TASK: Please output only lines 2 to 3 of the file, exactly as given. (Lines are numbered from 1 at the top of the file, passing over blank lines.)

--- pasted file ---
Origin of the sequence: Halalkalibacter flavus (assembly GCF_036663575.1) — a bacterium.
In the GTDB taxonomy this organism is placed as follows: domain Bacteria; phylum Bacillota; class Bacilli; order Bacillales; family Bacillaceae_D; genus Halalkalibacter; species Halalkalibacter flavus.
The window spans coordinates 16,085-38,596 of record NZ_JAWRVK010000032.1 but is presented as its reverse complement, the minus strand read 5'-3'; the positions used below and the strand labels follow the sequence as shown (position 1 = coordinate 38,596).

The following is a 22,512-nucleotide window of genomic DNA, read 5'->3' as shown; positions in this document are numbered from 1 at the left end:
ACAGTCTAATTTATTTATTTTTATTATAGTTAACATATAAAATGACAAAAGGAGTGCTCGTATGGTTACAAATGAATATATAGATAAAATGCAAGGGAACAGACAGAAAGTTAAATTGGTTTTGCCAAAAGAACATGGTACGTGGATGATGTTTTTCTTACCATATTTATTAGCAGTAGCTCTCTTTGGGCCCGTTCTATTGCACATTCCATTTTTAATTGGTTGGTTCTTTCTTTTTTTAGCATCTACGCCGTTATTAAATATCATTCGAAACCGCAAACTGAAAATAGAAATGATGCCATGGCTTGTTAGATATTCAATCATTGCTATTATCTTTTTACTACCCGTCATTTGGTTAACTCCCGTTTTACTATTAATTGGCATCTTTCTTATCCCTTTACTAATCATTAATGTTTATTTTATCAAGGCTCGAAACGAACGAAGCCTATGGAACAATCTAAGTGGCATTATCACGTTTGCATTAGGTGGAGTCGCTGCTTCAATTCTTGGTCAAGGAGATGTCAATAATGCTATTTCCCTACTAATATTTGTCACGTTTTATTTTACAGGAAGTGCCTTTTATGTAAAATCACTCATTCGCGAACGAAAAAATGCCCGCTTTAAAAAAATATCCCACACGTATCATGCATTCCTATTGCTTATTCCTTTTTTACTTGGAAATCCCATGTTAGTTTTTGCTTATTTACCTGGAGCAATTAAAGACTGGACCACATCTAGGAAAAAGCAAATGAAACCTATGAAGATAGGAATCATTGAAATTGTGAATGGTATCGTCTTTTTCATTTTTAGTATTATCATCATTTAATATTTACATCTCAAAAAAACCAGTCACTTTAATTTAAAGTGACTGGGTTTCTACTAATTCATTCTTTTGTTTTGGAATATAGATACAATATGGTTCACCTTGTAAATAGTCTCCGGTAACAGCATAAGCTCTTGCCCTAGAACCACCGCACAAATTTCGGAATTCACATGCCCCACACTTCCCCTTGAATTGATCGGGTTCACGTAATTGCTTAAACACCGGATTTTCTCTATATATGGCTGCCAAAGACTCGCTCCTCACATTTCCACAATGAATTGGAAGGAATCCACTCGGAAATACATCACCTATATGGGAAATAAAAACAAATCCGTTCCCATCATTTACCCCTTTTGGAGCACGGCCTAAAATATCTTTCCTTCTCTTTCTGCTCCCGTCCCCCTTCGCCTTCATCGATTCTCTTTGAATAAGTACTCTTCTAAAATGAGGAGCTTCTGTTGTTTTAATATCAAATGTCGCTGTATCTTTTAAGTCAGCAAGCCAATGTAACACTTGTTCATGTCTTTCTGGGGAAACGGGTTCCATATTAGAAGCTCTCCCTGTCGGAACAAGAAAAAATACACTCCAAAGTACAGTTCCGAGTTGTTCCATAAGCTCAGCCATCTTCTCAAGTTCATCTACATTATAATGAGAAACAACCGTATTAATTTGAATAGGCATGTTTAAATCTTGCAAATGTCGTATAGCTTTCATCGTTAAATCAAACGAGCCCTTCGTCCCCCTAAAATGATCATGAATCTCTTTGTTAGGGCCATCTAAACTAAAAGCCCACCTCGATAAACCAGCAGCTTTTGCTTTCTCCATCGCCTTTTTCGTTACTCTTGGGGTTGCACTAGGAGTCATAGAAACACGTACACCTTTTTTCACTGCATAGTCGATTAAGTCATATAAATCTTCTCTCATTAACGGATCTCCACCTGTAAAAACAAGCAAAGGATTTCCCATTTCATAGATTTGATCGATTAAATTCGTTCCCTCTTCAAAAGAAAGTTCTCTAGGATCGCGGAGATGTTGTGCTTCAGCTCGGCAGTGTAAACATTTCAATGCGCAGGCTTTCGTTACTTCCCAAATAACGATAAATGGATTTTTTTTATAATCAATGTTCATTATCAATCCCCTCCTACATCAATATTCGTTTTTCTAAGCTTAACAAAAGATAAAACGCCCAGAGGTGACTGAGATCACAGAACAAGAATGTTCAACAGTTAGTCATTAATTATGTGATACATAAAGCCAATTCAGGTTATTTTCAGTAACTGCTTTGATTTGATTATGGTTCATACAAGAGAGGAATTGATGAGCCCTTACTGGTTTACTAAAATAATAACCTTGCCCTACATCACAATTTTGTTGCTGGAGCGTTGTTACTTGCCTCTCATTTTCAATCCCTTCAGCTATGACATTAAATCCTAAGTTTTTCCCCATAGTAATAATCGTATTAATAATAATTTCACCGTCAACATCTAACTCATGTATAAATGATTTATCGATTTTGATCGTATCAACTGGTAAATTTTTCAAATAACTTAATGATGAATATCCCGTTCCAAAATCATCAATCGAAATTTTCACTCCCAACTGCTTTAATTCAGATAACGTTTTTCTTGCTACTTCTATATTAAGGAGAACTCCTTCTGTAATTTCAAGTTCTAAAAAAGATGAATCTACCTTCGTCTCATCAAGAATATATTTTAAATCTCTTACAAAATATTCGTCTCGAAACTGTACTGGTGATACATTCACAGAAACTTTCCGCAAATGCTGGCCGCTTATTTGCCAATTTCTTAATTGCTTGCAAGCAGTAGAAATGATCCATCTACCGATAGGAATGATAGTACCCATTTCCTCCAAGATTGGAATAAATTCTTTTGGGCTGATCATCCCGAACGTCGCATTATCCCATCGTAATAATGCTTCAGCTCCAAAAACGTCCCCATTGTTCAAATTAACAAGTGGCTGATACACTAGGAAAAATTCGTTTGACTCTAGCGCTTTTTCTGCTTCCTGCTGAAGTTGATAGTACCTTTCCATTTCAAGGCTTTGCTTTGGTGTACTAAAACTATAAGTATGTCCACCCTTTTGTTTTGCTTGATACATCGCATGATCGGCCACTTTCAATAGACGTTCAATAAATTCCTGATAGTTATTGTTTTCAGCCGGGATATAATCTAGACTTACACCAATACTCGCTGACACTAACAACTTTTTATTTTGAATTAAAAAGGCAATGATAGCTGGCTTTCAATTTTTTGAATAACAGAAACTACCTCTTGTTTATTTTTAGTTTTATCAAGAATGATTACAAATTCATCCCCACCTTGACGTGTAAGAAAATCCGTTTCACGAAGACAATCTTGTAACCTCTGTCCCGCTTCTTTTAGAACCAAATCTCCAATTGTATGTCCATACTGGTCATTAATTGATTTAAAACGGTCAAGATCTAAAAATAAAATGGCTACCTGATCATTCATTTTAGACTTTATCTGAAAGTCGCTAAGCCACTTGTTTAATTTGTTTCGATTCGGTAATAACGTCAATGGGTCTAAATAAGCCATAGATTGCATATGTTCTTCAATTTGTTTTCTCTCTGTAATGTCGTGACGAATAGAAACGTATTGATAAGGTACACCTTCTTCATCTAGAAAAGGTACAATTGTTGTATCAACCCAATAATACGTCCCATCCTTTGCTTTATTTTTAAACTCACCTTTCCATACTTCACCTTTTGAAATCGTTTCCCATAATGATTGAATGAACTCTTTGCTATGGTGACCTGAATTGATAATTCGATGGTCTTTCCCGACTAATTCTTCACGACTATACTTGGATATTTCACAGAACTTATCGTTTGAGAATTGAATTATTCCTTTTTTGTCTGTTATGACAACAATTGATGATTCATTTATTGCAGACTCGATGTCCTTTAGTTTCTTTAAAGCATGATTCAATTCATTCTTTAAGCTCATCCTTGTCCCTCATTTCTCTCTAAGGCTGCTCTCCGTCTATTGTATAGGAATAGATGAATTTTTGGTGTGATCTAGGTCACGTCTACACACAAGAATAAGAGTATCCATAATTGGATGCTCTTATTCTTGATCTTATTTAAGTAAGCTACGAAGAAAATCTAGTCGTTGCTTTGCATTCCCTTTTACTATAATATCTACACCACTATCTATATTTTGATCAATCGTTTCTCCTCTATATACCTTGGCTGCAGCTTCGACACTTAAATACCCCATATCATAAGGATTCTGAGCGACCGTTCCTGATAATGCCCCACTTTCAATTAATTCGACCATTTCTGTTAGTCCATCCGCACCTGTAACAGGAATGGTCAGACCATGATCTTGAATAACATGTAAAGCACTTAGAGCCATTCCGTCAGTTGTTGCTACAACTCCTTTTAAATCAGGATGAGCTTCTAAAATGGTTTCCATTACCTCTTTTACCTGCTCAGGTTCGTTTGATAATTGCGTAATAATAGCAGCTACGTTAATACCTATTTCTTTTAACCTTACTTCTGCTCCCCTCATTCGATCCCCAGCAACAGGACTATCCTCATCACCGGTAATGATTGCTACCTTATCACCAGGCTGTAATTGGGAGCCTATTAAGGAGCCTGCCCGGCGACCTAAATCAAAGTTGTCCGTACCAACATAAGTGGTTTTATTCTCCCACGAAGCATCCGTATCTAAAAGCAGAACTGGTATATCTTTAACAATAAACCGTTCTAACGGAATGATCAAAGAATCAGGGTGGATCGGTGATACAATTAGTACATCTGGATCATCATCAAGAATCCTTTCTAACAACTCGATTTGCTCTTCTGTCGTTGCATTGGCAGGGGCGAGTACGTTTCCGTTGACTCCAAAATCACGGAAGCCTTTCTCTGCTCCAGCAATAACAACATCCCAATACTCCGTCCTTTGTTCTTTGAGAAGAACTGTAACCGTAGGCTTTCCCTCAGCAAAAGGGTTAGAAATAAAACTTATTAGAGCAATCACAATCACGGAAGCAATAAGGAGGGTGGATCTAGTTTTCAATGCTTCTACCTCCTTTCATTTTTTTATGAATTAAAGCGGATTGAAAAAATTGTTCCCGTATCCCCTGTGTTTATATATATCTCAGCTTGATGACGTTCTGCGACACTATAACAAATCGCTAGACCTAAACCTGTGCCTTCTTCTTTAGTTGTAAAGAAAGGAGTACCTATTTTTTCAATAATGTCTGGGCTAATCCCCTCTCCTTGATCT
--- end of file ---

In the GTDB taxonomy this organism is placed as follows: domain Bacteria; phylum Bacillota; class Bacilli; order Bacillales; family Bacillaceae_D; genus Halalkalibacter; species Halalkalibacter flavus.
The window spans coordinates 16,085-38,596 of record NZ_JAWRVK010000032.1 but is presented as its reverse complement, the minus strand read 5'-3'; the positions used below and the strand labels follow the sequence as shown (position 1 = coordinate 38,596).